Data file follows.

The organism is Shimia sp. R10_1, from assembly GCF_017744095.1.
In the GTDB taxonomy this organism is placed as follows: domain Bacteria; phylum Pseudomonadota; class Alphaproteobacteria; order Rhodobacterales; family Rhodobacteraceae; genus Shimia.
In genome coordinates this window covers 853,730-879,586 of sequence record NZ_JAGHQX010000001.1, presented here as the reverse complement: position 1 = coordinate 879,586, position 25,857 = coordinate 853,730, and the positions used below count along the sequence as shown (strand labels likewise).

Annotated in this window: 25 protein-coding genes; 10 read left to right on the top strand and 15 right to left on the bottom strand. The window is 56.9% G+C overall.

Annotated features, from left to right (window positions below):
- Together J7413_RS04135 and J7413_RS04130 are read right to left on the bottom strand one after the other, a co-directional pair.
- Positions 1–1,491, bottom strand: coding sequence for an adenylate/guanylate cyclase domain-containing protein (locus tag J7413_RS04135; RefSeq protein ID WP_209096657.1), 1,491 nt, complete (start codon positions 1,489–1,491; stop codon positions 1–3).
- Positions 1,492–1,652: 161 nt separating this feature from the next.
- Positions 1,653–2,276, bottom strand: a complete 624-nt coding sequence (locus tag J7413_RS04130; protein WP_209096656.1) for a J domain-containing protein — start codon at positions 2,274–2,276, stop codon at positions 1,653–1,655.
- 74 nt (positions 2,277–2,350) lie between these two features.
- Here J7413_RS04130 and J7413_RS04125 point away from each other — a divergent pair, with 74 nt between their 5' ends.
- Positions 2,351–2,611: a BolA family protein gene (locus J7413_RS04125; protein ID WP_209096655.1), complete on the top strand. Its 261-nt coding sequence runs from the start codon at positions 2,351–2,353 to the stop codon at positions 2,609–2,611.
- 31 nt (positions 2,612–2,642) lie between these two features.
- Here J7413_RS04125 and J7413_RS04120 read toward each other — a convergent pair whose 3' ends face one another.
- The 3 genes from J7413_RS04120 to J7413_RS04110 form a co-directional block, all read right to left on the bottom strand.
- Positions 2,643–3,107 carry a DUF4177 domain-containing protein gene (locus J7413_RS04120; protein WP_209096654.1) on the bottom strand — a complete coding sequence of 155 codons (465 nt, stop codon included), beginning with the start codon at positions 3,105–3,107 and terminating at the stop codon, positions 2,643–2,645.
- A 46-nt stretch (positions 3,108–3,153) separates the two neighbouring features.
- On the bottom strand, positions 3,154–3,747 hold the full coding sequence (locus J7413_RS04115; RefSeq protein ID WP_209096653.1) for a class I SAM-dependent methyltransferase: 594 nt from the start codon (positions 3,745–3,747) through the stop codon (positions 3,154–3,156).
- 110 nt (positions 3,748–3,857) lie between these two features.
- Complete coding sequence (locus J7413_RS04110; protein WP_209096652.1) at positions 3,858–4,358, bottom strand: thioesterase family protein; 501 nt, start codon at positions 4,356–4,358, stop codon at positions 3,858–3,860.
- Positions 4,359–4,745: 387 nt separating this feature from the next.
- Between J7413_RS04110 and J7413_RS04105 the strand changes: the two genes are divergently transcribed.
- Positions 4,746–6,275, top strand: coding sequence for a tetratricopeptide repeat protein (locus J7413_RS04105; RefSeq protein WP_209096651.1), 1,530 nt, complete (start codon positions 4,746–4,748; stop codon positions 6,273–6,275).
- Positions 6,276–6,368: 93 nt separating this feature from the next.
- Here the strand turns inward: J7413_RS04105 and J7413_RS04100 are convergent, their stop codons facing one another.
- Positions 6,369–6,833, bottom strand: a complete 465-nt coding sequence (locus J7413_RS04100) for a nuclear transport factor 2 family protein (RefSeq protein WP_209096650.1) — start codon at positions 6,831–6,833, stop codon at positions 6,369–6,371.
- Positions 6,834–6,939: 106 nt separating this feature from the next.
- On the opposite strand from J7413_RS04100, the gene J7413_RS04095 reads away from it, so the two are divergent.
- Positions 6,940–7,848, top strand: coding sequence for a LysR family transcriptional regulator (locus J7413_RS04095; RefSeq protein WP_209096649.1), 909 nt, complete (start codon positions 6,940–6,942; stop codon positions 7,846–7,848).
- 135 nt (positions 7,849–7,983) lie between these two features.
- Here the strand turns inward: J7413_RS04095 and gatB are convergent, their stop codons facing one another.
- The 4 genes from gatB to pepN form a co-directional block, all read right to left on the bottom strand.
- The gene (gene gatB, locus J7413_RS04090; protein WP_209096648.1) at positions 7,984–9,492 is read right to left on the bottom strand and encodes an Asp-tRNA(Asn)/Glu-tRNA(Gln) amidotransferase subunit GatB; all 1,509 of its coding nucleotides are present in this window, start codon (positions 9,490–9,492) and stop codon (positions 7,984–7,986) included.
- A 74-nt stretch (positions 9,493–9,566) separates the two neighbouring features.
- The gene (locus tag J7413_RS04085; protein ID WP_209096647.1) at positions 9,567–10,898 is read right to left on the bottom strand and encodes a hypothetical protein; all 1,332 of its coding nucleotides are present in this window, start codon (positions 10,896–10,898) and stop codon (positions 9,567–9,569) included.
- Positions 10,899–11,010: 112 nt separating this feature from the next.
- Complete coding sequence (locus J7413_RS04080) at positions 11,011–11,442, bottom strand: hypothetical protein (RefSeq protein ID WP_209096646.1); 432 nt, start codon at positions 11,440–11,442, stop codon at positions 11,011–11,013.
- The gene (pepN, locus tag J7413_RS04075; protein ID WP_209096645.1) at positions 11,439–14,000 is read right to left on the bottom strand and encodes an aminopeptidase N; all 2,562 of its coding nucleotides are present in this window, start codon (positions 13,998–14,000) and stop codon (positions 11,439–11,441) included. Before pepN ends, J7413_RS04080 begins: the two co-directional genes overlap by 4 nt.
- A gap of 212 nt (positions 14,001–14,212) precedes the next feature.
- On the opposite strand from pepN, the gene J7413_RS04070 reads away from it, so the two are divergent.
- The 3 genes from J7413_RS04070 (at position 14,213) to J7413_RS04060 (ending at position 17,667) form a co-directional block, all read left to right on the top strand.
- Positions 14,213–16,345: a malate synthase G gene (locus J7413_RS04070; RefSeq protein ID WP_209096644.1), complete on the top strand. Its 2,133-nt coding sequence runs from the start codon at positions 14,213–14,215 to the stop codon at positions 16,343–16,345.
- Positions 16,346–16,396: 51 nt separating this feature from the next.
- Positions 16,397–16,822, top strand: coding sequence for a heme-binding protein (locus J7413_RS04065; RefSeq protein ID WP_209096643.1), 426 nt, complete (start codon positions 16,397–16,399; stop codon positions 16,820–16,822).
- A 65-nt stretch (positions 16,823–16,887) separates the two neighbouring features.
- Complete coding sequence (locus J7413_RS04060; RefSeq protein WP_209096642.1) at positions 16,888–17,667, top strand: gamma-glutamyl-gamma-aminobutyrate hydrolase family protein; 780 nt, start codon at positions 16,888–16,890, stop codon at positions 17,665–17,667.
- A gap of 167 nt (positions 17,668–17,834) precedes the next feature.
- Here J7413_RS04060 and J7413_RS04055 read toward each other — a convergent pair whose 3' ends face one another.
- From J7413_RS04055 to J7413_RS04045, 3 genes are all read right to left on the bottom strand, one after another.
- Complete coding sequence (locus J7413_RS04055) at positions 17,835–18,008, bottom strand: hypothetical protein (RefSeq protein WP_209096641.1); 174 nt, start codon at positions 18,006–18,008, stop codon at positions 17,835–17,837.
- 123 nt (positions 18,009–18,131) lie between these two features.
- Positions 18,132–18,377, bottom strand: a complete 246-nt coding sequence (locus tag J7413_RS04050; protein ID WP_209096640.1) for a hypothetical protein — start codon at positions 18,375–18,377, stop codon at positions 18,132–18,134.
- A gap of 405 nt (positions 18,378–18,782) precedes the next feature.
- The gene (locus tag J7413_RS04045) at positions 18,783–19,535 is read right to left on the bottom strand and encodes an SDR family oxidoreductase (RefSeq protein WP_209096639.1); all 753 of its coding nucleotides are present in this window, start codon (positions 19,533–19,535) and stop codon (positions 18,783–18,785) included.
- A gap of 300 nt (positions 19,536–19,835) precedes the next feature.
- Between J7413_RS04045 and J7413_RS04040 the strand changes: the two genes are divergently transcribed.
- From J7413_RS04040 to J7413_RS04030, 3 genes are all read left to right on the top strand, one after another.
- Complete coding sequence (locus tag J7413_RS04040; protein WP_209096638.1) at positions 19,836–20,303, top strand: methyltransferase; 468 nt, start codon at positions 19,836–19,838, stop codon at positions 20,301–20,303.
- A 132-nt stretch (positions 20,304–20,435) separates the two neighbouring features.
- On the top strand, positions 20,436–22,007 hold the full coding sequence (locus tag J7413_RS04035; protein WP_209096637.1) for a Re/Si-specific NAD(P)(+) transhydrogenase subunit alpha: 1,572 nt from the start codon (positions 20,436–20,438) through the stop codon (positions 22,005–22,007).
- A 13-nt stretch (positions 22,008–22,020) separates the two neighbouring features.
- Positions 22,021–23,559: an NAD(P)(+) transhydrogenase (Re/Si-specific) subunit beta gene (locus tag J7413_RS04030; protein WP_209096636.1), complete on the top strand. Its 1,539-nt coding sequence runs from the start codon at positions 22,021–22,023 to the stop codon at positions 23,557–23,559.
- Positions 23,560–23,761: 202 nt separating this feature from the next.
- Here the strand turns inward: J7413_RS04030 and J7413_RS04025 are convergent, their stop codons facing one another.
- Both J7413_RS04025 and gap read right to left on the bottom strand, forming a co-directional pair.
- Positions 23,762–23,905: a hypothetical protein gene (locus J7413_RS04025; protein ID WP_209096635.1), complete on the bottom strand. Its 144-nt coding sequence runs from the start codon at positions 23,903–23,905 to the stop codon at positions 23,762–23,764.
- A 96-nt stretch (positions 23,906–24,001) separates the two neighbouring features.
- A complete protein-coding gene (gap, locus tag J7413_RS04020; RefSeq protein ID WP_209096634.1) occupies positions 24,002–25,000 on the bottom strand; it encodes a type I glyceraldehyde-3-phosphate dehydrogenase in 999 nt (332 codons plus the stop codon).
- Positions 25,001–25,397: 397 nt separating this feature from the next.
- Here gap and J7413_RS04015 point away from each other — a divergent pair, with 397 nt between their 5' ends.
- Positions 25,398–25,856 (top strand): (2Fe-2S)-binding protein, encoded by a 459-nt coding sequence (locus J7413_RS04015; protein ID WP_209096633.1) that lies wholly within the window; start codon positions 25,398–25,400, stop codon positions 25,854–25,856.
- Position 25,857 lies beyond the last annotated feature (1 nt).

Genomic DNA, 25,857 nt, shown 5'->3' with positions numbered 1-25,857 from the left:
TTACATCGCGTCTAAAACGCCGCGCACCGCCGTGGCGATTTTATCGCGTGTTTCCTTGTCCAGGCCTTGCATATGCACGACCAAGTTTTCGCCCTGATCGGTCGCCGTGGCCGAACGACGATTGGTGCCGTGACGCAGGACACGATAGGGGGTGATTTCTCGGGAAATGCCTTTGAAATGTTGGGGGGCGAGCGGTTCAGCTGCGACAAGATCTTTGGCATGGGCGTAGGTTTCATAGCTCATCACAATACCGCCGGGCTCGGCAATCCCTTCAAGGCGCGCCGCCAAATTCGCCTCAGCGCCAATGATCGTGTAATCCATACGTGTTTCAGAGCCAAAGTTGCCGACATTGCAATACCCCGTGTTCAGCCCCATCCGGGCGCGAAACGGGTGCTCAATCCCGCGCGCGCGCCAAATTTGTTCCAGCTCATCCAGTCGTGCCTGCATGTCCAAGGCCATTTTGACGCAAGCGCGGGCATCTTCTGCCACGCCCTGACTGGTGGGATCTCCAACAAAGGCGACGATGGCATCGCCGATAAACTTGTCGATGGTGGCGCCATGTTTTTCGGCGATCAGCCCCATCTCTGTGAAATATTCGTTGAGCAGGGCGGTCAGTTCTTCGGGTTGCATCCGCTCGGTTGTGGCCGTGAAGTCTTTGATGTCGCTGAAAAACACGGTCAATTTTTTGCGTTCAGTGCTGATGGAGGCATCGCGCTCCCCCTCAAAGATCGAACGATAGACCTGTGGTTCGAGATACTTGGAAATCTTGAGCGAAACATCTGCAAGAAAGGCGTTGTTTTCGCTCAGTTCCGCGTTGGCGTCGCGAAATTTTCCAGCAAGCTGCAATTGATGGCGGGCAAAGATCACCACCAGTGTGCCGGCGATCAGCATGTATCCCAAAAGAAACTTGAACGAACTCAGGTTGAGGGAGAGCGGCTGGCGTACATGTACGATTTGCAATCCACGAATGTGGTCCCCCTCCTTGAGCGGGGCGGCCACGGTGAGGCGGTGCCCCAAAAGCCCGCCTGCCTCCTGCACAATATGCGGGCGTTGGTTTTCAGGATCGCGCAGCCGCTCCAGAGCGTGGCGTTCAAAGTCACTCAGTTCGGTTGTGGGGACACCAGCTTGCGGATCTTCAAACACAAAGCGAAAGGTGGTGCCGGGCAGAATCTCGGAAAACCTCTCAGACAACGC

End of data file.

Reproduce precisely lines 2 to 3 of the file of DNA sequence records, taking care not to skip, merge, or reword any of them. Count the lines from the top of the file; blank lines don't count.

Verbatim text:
In the GTDB taxonomy this organism is placed as follows: domain Bacteria; phylum Pseudomonadota; class Alphaproteobacteria; order Rhodobacterales; family Rhodobacteraceae; genus Shimia.
In genome coordinates this window covers 853,730-879,586 of sequence record NZ_JAGHQX010000001.1, presented here as the reverse complement: position 1 = coordinate 879,586, position 25,857 = coordinate 853,730, and the positions used below count along the sequence as shown (strand labels likewise).